mistrust about the accuracy of the costings, with the belief that the
government would receive much more from the sale than was suggested.
Discussion of Options
The Tables were asked to discuss the advantages and disadvantages of
the various options and to design new options that would fit within the
government parameters of ceding $10.5M for education. Some options
focussed on the amount of public open space and its location on the
site; others focussed on the amount and type of recreational
facilities. Findings were discussed in a plenary session.
Prioritisation of Options
Finally, participants were asked to vote to determine the options to
be forwarded to the community for their vote. Two new options, which
were not within the government�s parameters, were proffered (100%
public open space and approximately 90% public open space) and received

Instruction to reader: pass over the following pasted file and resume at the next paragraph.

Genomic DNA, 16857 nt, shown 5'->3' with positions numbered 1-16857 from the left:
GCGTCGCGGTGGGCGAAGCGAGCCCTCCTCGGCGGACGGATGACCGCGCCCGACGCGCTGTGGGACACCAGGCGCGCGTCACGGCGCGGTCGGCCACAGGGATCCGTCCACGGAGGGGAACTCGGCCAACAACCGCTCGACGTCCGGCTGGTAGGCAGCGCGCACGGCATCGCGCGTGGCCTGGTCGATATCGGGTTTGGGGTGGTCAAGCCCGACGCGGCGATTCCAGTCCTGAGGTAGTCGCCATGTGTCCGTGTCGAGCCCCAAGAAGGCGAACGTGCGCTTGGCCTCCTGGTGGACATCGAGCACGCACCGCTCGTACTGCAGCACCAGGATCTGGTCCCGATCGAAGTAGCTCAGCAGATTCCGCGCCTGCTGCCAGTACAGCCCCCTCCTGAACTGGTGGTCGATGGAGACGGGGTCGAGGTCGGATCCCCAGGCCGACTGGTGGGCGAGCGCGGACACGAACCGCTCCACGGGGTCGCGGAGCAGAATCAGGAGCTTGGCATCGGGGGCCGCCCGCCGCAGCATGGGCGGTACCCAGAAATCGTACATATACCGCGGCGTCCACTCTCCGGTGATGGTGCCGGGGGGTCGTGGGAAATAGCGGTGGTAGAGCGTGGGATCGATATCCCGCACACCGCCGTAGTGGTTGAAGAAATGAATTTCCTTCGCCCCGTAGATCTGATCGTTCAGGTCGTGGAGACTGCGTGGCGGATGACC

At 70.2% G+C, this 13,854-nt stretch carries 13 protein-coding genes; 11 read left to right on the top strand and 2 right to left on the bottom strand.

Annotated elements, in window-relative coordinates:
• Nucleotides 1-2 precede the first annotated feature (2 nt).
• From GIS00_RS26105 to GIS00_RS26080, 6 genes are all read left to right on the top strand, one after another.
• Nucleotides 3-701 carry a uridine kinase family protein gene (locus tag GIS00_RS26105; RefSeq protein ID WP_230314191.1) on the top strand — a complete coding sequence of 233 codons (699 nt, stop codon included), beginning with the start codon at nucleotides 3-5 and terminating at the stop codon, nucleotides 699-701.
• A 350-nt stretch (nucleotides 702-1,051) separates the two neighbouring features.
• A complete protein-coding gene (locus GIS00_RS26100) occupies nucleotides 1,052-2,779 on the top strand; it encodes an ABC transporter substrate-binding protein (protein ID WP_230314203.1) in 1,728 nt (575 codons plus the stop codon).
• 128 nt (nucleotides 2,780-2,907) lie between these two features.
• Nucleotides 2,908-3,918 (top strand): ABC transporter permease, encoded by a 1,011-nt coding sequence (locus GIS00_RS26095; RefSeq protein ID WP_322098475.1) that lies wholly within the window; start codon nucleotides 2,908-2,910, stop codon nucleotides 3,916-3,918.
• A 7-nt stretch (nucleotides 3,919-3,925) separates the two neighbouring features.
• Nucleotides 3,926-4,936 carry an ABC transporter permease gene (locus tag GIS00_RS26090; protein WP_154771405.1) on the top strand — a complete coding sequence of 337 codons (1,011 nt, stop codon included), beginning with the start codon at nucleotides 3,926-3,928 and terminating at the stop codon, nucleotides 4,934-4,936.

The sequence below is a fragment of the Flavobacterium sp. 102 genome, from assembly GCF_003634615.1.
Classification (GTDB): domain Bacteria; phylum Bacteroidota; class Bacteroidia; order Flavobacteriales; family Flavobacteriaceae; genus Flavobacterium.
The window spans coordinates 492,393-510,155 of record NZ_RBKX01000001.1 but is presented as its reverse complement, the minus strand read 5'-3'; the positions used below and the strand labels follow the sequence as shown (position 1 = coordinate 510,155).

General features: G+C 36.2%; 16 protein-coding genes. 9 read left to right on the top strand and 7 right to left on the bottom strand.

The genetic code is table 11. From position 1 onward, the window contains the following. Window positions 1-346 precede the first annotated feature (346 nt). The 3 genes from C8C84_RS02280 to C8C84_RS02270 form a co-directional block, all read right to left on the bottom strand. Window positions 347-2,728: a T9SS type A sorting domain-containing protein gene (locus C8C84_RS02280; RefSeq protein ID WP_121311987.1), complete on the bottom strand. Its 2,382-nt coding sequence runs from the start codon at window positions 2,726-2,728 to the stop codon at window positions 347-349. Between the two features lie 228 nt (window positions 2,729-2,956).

preferences. The Minister committed to taking this back to Cabinet for
After the Forum
Cabinet maintained its commitment to securing $10.5M for education.
The Community Reference Group was advised, and a press release was
disseminated. The remaining options prioritised by the Forum were
discussed by the Community Reference Group and it was determined that
seven (7) options should be offered to the community for their vote.
Stage 2: Determination of the Preferred Option Community Survey
The boundaries of the survey sample were discussed with the
Community Reference Group, with an agreement for the catchment area to
include 6,000 homes and for each household to receive one survey. The
WA Electoral Commission provided the survey addresses, including the